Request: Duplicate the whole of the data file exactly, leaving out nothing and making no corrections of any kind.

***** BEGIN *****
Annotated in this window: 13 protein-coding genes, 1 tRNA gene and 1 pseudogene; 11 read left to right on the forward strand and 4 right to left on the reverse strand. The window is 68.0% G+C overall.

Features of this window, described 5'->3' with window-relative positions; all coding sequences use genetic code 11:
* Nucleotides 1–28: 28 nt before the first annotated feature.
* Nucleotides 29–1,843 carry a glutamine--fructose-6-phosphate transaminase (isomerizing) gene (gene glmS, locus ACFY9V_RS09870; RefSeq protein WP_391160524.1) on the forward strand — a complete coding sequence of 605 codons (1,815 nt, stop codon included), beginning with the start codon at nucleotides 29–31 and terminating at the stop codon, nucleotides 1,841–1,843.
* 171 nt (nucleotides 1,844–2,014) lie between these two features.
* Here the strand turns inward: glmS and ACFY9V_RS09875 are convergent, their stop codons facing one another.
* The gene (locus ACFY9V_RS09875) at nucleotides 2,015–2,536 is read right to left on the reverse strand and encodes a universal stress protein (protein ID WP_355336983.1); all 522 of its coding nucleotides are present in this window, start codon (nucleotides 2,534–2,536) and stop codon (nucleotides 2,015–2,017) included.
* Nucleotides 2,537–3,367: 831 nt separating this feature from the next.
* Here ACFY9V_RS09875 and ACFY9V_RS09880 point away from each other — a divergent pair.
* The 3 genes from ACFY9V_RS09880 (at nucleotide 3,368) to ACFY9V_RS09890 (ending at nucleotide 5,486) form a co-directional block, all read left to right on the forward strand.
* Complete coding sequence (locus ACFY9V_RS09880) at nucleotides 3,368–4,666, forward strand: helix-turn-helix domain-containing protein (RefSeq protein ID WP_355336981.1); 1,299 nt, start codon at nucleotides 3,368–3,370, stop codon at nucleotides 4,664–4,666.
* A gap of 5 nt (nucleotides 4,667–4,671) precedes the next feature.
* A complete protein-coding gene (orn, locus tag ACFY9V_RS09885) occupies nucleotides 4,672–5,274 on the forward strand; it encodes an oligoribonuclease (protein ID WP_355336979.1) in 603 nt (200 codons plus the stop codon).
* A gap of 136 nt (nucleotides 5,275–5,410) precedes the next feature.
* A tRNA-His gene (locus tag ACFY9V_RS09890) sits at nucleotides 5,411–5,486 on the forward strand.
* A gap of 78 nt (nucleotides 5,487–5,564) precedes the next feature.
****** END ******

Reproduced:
Annotated in this window: 13 protein-coding genes, 1 tRNA gene and 1 pseudogene; 11 read left to right on the forward strand and 4 right to left on the reverse strand. The window is 68.0% G+C overall.

Features of this window, described 5'->3' with window-relative positions; all coding sequences use genetic code 11:
* Nucleotides 1–28: 28 nt before the first annotated feature.
* Nucleotides 29–1,843 carry a glutamine--fructose-6-phosphate transaminase (isomerizing) gene (gene glmS, locus ACFY9V_RS09870; RefSeq protein WP_391160524.1) on the forward strand — a complete coding sequence of 605 codons (1,815 nt, stop codon included), beginning with the start codon at nucleotides 29–31 and terminating at the stop codon, nucleotides 1,841–1,843.
* 171 nt (nucleotides 1,844–2,014) lie between these two features.
* Here the strand turns inward: glmS and ACFY9V_RS09875 are convergent, their stop codons facing one another.
* The gene (locus ACFY9V_RS09875) at nucleotides 2,015–2,536 is read right to left on the reverse strand and encodes a universal stress protein (protein ID WP_355336983.1); all 522 of its coding nucleotides are present in this window, start codon (nucleotides 2,534–2,536) and stop codon (nucleotides 2,015–2,017) included.
* Nucleotides 2,537–3,367: 831 nt separating this feature from the next.
* Here ACFY9V_RS09875 and ACFY9V_RS09880 point away from each other — a divergent pair.
* The 3 genes from ACFY9V_RS09880 (at nucleotide 3,368) to ACFY9V_RS09890 (ending at nucleotide 5,486) form a co-directional block, all read left to right on the forward strand.
* Complete coding sequence (locus ACFY9V_RS09880) at nucleotides 3,368–4,666, forward strand: helix-turn-helix domain-containing protein (RefSeq protein ID WP_355336981.1); 1,299 nt, start codon at nucleotides 3,368–3,370, stop codon at nucleotides 4,664–4,666.
* A gap of 5 nt (nucleotides 4,667–4,671) precedes the next feature.
* A complete protein-coding gene (orn, locus tag ACFY9V_RS09885) occupies nucleotides 4,672–5,274 on the forward strand; it encodes an oligoribonuclease (protein ID WP_355336979.1) in 603 nt (200 codons plus the stop codon).
* A gap of 136 nt (nucleotides 5,275–5,410) precedes the next feature.
* A tRNA-His gene (locus tag ACFY9V_RS09890) sits at nucleotides 5,411–5,486 on the forward strand.
* A gap of 78 nt (nucleotides 5,487–5,564) precedes the next feature.